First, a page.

Embedded Story Through Magic Items

You can tell the story of your campaign milieu through the embedded stories of the magic items your characters encounter.

One of the magic items in my campaign is known as The Sword of Osmund. At first, the players only knew about its most basic mechanical benefits in combat. It is a +3 sword. It belonged to an order of knights whose last remaining members were some old men maintaining temple in a falling down castle. The players learned through the lore master of the order that the sword had belonged to a great hero of the order. The lore master was loaning it to them and they had to be cagey to keep the steward of the order from finding out.

Later, the party learned that the order was founded to deal with the threat of beings from other planes of existence.  If you are wearing Ethereal Armor while using the sword, you can attack creatures in the prime material plane from the border ethereal.

The sword has some other powers. Each time I reveal something about the sword, the players learn something about the world.

  • In the distant past there was a hero named Osmund
  • There are other planes of existence
  • Demons and monsters from other planes of existence used to be a problem
    •  “Might they become a problem again?”
  • Osmund fought those monsters and he was good at it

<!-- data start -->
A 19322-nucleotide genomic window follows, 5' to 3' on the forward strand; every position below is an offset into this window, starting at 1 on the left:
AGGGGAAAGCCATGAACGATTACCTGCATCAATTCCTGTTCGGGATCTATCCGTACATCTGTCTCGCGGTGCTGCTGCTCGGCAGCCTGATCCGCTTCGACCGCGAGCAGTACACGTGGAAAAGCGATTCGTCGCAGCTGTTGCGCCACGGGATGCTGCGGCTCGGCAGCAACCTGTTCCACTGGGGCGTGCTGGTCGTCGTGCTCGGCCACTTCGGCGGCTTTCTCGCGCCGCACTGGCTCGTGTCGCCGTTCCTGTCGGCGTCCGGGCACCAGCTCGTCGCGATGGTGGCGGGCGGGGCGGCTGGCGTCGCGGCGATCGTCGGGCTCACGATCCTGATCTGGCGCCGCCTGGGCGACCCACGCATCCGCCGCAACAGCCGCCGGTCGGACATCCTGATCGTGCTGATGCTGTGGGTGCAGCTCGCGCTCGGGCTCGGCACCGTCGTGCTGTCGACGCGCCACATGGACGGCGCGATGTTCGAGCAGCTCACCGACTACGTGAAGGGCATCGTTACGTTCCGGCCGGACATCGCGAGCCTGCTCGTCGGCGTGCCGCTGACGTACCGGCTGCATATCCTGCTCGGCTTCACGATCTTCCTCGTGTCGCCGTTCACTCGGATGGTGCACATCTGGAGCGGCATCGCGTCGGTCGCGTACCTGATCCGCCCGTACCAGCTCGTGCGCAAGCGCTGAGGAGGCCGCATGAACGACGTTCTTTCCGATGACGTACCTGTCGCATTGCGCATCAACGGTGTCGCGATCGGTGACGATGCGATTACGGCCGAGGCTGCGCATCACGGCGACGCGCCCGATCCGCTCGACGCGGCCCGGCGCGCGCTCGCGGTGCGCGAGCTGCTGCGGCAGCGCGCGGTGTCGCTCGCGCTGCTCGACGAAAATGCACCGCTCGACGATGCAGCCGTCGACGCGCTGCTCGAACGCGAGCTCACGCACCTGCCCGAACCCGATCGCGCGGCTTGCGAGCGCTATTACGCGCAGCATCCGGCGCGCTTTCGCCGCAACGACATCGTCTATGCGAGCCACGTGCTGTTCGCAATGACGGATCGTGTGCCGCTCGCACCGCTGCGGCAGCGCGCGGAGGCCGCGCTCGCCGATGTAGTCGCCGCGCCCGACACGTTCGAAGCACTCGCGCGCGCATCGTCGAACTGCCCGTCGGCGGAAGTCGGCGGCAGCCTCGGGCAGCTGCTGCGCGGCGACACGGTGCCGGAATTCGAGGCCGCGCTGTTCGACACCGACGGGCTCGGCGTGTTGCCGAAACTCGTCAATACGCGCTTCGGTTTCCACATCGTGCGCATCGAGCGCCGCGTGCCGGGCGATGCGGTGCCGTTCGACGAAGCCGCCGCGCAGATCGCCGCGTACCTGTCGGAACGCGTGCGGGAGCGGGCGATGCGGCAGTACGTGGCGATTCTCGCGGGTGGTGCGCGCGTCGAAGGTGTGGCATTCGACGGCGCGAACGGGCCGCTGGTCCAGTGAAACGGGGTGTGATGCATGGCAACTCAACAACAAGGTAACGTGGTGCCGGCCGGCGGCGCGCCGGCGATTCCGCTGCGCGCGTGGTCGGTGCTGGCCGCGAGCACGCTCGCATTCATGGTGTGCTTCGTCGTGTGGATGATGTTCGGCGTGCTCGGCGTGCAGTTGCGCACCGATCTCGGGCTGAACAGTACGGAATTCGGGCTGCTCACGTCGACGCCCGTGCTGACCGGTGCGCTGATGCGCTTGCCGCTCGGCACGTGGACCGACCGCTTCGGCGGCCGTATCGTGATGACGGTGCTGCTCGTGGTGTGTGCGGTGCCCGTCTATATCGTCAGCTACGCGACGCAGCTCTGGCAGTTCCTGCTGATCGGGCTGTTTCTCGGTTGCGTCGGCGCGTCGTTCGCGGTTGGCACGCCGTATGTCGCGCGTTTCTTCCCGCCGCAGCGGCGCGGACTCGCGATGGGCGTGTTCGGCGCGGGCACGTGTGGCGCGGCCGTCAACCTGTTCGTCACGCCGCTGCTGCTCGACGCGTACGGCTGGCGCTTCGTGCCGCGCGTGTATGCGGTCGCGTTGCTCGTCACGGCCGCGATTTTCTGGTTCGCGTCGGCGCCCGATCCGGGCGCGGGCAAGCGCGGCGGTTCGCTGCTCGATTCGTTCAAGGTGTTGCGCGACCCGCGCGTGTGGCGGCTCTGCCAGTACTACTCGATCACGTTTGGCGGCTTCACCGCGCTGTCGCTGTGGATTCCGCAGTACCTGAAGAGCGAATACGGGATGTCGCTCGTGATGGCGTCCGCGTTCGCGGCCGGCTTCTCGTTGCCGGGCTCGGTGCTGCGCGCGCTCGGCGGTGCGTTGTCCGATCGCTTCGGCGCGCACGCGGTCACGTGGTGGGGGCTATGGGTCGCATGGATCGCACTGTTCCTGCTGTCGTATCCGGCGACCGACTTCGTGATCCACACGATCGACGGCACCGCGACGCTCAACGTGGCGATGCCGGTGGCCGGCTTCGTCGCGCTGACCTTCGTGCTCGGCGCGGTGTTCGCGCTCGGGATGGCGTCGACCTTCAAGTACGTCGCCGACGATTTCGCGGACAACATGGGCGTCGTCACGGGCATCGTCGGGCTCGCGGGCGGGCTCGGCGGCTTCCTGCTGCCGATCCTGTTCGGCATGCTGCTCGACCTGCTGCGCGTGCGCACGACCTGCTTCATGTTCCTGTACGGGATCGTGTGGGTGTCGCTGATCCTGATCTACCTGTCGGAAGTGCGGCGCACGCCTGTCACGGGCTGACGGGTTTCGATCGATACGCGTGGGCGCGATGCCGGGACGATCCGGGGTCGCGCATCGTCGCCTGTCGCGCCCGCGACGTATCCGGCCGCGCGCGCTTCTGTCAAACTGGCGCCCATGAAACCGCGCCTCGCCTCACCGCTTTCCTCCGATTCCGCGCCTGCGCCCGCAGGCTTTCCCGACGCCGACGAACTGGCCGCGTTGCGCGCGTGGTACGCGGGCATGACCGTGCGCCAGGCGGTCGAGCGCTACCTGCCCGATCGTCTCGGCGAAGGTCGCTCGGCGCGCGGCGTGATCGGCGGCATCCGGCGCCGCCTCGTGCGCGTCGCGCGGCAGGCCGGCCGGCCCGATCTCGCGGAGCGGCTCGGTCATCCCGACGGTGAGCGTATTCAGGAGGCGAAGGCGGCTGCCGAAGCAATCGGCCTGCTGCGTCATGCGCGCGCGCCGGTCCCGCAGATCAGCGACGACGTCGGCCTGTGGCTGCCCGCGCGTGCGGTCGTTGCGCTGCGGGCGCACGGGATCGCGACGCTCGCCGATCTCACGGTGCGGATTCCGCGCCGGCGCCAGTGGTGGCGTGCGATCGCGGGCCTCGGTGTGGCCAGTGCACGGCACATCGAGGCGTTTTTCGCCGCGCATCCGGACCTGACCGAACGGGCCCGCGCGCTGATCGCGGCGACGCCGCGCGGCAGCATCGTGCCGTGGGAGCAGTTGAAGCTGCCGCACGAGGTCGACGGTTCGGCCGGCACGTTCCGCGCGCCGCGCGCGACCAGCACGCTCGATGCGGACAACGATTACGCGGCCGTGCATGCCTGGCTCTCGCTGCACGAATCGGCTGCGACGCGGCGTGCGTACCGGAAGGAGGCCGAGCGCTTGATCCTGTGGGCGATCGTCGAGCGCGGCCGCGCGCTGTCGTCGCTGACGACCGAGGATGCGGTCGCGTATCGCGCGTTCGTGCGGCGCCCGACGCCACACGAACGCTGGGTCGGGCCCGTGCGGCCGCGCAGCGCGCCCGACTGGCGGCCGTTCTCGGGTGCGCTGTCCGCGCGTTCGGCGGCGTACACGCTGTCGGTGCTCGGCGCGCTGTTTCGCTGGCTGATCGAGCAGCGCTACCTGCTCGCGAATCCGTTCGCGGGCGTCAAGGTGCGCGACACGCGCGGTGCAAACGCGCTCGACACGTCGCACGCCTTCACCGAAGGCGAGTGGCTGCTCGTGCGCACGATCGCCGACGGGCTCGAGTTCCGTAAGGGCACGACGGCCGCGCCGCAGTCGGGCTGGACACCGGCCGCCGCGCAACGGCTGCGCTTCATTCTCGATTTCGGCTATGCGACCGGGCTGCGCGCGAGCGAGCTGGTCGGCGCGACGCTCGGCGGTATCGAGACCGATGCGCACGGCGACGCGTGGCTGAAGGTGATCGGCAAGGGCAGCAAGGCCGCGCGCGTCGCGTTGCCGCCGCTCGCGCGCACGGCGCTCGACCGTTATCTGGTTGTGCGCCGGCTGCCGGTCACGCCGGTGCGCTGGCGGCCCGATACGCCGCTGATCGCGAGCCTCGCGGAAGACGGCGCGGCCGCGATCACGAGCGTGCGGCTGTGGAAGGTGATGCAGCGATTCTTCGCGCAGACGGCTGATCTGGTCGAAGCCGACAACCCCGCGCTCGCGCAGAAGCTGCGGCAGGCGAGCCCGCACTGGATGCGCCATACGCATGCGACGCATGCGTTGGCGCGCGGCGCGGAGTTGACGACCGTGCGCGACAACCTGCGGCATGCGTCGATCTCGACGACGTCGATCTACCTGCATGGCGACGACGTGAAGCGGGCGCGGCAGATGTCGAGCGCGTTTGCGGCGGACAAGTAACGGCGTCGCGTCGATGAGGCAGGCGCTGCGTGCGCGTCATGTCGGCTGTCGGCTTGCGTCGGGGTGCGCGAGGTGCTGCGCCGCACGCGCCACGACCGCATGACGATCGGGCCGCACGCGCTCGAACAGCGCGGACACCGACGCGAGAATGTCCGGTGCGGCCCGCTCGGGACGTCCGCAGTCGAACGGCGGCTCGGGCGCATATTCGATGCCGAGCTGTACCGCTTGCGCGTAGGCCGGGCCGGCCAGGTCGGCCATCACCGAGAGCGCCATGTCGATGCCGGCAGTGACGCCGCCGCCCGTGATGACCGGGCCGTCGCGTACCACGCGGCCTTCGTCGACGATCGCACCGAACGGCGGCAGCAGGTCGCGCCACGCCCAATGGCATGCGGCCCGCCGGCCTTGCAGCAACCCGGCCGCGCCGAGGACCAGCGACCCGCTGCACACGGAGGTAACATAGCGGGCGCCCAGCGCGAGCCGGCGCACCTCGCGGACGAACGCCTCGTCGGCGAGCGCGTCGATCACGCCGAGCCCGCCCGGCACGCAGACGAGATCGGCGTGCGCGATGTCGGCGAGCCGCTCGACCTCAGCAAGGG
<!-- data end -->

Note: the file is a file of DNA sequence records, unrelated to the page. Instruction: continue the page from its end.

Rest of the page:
• The knights used to have Ethereal Armor
    • “Where can I get me some of that Ethereal Armor?”
    • “Did Osmund have that armor?”
    • “What would happen if I combined Osmund’s Armor with Osmund’s Sword?”
  • How come the lore master can give me this sword without the steward knowing it?
    • Do they have any more magic swords laying around that no body will miss?

With just a few details like these. you can create unique magic items that tell the players the history of your campaign setting without sending out a long file for them to read. It is revealed as time goes on and provides hooks and clues in future adventures.

2 thoughts on “Embedded Story Through Magic Items

  1. Pingback: What is This Magic Sword For? – Grumpy Wizard

  2. Pingback: Getting Started With The OSR: Part 3: Put Story In Its Proper Place – Grumpy Wizard

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